Most diverse: Jackson Heights

The future of America lies among the garden apartments of Queens.

Photograph: Sophia Wallace

It’s fitting that Jackson Heights, one of the ultimate examples of urban diversity (arguably New York’s most valuable characteristic), is located in the geographical heart of NYC.

“It’s one of the most diverse places in the city, with more than 65 percent of the population made up of immigrants from all over the world,” says Jaime Weisberg, director of Queens Congregations United for Action, a faith-based community organization. “Walking down the streets, you see it in the clothing styles, languages spoken, restaurants and stores. Economically, this plays out in other ways, from the beautiful historic districts to the severe overcrowding conditions that many low-income residents experience.”

Couple - Jackson Heights

Photograph: Sophia Wallace

That wasn’t always the case. Built in the early 1900s by the Queensboro Corporation, the garden apartments that make up Jackson Heights were intended to be a self-contained upper- and middle-class urban alternative to suburbia. But when U.S. immigration laws changed in the 1960s, lots of new arrivals settled in the area. Now, of its roughly 175,000 residents, approximately 60 percent identify as Hispanic, 15 percent white, 10 percent black, and nearly 20 percent South and East Asian, according to a report by the Furman Center at NYU. Jackson Heights also has the city’s second-largest foreign-born population, behind neighboring Elmhurst.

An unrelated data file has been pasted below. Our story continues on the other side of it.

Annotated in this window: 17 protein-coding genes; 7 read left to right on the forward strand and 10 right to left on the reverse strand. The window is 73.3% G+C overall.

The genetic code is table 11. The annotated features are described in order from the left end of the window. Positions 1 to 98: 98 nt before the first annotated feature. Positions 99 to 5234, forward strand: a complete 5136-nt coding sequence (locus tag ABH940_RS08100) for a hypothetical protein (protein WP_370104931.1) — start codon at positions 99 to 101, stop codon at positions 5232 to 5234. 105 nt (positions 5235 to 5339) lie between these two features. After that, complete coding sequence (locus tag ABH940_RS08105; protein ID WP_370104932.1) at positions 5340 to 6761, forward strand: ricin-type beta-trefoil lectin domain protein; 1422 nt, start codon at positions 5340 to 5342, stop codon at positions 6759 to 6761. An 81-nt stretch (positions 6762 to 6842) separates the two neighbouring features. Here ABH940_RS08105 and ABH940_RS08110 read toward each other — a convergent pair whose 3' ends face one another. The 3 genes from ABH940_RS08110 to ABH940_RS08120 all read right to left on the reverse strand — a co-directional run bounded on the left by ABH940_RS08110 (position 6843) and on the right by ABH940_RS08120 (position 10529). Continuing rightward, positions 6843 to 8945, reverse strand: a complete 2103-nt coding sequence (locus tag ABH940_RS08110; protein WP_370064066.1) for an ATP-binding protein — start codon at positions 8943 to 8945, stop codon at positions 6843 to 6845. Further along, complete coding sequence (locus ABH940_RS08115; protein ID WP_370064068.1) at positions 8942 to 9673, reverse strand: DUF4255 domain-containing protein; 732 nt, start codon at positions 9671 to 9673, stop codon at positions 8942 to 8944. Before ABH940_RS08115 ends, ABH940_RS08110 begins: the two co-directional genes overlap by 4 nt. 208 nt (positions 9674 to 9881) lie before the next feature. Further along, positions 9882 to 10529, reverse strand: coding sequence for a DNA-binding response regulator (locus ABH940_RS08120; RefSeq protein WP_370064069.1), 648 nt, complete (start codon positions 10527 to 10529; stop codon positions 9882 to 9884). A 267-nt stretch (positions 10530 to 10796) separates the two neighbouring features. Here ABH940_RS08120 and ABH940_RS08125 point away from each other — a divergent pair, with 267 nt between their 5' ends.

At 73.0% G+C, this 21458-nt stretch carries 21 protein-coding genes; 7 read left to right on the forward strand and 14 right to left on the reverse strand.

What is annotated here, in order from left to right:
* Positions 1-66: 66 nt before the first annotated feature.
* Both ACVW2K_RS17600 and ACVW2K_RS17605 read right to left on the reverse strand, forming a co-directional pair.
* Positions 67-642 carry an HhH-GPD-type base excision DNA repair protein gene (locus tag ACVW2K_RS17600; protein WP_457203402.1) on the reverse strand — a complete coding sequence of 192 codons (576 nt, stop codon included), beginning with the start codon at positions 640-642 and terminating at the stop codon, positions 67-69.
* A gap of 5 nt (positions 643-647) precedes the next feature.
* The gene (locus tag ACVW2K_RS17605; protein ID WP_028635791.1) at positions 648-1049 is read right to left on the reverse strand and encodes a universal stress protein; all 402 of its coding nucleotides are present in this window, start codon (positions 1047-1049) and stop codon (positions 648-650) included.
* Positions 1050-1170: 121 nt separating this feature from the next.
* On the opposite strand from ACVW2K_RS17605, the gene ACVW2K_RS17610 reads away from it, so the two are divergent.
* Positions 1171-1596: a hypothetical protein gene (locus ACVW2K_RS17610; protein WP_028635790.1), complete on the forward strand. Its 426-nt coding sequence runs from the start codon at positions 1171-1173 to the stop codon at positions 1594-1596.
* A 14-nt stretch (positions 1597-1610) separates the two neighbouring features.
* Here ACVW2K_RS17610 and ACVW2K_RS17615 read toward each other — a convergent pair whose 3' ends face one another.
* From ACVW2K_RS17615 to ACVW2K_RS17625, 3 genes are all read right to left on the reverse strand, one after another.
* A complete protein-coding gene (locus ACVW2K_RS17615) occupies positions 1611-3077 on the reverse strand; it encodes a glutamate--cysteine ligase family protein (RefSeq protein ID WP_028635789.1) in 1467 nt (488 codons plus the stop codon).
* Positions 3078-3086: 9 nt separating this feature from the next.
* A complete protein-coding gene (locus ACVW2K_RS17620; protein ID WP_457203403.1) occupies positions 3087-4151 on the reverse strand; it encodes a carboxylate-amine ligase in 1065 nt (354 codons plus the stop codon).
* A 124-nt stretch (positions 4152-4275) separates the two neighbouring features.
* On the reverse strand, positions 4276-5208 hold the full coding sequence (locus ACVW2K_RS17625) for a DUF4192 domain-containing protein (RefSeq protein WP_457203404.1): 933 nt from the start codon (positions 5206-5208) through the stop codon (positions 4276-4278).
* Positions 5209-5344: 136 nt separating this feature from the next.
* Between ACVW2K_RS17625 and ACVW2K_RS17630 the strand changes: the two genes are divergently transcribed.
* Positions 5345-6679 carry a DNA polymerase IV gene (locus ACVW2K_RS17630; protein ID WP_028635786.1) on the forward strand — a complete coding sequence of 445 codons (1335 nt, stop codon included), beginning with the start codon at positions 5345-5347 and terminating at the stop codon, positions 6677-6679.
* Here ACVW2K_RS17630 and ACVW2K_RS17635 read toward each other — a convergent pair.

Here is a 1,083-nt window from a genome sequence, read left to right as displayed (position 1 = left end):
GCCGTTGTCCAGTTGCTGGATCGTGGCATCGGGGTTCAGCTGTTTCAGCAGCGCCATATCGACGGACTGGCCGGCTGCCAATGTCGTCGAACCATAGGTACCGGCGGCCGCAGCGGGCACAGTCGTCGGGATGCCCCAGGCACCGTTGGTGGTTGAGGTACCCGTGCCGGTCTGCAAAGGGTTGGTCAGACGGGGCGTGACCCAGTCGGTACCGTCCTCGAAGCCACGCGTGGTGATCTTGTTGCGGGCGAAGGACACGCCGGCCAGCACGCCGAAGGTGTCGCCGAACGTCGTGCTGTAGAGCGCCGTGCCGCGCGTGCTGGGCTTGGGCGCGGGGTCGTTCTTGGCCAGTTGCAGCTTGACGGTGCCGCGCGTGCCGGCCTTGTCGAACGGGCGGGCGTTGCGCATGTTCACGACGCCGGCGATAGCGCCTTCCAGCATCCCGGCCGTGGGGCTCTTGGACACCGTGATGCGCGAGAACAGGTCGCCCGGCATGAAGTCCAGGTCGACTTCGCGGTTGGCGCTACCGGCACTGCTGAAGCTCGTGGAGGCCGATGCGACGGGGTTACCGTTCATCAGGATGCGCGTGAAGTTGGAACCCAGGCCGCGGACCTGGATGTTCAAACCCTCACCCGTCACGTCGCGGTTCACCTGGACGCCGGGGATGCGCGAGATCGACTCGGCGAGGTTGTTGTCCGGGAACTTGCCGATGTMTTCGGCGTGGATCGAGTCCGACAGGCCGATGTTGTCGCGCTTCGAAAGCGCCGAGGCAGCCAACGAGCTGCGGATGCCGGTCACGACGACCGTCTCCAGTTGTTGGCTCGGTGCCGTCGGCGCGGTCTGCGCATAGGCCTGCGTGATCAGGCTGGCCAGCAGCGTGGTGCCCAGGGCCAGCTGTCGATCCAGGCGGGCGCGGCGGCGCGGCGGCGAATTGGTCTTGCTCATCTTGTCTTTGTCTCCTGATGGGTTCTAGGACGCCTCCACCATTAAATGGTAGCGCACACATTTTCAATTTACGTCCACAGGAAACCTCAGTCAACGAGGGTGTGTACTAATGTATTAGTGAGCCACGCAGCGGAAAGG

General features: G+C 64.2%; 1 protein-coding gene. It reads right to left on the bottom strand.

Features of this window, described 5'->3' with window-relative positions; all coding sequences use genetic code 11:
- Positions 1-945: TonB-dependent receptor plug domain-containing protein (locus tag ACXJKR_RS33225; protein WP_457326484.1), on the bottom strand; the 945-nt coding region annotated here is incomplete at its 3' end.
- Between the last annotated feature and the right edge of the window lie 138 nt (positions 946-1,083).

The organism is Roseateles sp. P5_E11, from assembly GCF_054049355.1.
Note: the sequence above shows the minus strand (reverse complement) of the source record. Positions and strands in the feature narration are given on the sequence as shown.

It’s not just the broad ethnic mix that makes Jackson Heights stand above the rest. The nabe has long been home to a prominent gay community (as witnessed by the fabulous Queens Pride Parade, which sashays right up 37th Avenue). And the area’s affordability and status as a major subway hub put it within reach for a broad spectrum of both native New Yorkers and immigrants: people with deep pockets and those on a limited budget.

Street - Jackson Heights

Photograph: Sophia Wallace

“Jackson Heights is indicative of the future of the U.S., where whites are no longer the majority,” says Dalton Conley, sociology chair at NYU. “Also, people don’t realize this, but the area has the most diverse group of Hispanics, from all over Latin America.”

According to longtime resident Daniel Karatzas, author of Jackson Heights: A Garden in the City, the design of the neighborhood, with its European-modeled garden apartments and “city within a city” feel, makes it particularly appealing to new immigrants. “Nothing is perfect in our fair city, but thanks to the scale and the sense of place in Jackson Heights, newcomers have found it a pleasant place to call home.”

Number of languages spoken in Queens: 138


Penn Station with taxis - Midtown South
Midtown South

Photograph: Sophia Wallace

Fort Greene/Clinton Hill
“I am partial to my own neighborhood. We celebrate our diversity, which includes residents who have a generational attachment to the community and ‘newbies’—students from Pratt Institute and St. Joseph’s College, and transplants from Manhattan and Long Island and Park Slope, among other local areas.”—John Dew, president of Community Board 2

Midtown South
“I would nominate my own neighborhood, Midtown South, Penn Station South or whatever you want to call it. It is incredibly diverse, given the multifaceted functions of the neighborhood: welfare hotels, upscale condos, ladies garment workers’ houses, the fur industry, all the commuters from Jersey, etc.”—Dalton Conley, sociology chair at NYU


Inwood | Lower Manhattan | West Village | Williamsburg | Hell’s Kitchen | East Village | Lower East Side | Jackson Heights | Parks of Egbertville, S.I. | Street culture of Coney Island | Park Slope | ’Hoods to be seen in | What do you think of when you hear… | Construction junction | Got room for seconds?